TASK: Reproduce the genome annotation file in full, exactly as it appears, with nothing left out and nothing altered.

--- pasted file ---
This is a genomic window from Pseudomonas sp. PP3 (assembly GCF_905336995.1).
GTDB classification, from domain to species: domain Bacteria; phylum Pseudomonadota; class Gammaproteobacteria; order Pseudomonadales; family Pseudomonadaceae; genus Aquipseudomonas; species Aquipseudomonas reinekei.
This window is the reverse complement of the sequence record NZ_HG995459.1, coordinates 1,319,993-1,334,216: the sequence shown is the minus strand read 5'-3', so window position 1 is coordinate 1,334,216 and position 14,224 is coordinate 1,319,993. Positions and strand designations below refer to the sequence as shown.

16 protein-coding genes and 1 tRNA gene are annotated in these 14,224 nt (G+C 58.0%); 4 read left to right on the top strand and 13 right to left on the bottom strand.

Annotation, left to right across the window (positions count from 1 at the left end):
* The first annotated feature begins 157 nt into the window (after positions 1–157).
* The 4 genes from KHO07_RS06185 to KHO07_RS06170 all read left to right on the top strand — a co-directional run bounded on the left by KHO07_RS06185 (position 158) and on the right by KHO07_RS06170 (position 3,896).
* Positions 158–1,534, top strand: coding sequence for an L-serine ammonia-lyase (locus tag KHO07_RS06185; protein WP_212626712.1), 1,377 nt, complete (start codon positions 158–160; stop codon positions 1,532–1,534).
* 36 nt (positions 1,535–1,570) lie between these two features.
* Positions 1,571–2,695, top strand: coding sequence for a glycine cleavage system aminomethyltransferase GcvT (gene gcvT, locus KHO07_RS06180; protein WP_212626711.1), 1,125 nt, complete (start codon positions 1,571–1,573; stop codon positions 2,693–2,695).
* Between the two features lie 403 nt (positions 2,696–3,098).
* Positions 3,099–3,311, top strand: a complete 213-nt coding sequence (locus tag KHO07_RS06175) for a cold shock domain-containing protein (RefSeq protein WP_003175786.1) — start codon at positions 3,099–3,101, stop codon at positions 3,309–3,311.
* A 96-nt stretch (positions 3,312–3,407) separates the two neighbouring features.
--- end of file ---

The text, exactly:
This is a genomic window from Pseudomonas sp. PP3 (assembly GCF_905336995.1).
GTDB classification, from domain to species: domain Bacteria; phylum Pseudomonadota; class Gammaproteobacteria; order Pseudomonadales; family Pseudomonadaceae; genus Aquipseudomonas; species Aquipseudomonas reinekei.
This window is the reverse complement of the sequence record NZ_HG995459.1, coordinates 1,319,993-1,334,216: the sequence shown is the minus strand read 5'-3', so window position 1 is coordinate 1,334,216 and position 14,224 is coordinate 1,319,993. Positions and strand designations below refer to the sequence as shown.

16 protein-coding genes and 1 tRNA gene are annotated in these 14,224 nt (G+C 58.0%); 4 read left to right on the top strand and 13 right to left on the bottom strand.

Annotation, left to right across the window (positions count from 1 at the left end):
* The first annotated feature begins 157 nt into the window (after positions 1–157).
* The 4 genes from KHO07_RS06185 to KHO07_RS06170 all read left to right on the top strand — a co-directional run bounded on the left by KHO07_RS06185 (position 158) and on the right by KHO07_RS06170 (position 3,896).
* Positions 158–1,534, top strand: coding sequence for an L-serine ammonia-lyase (locus tag KHO07_RS06185; protein WP_212626712.1), 1,377 nt, complete (start codon positions 158–160; stop codon positions 1,532–1,534).
* 36 nt (positions 1,535–1,570) lie between these two features.
* Positions 1,571–2,695, top strand: coding sequence for a glycine cleavage system aminomethyltransferase GcvT (gene gcvT, locus KHO07_RS06180; protein WP_212626711.1), 1,125 nt, complete (start codon positions 1,571–1,573; stop codon positions 2,693–2,695).
* Between the two features lie 403 nt (positions 2,696–3,098).
* Positions 3,099–3,311, top strand: a complete 213-nt coding sequence (locus tag KHO07_RS06175) for a cold shock domain-containing protein (RefSeq protein WP_003175786.1) — start codon at positions 3,099–3,101, stop codon at positions 3,309–3,311.
* A 96-nt stretch (positions 3,312–3,407) separates the two neighbouring features.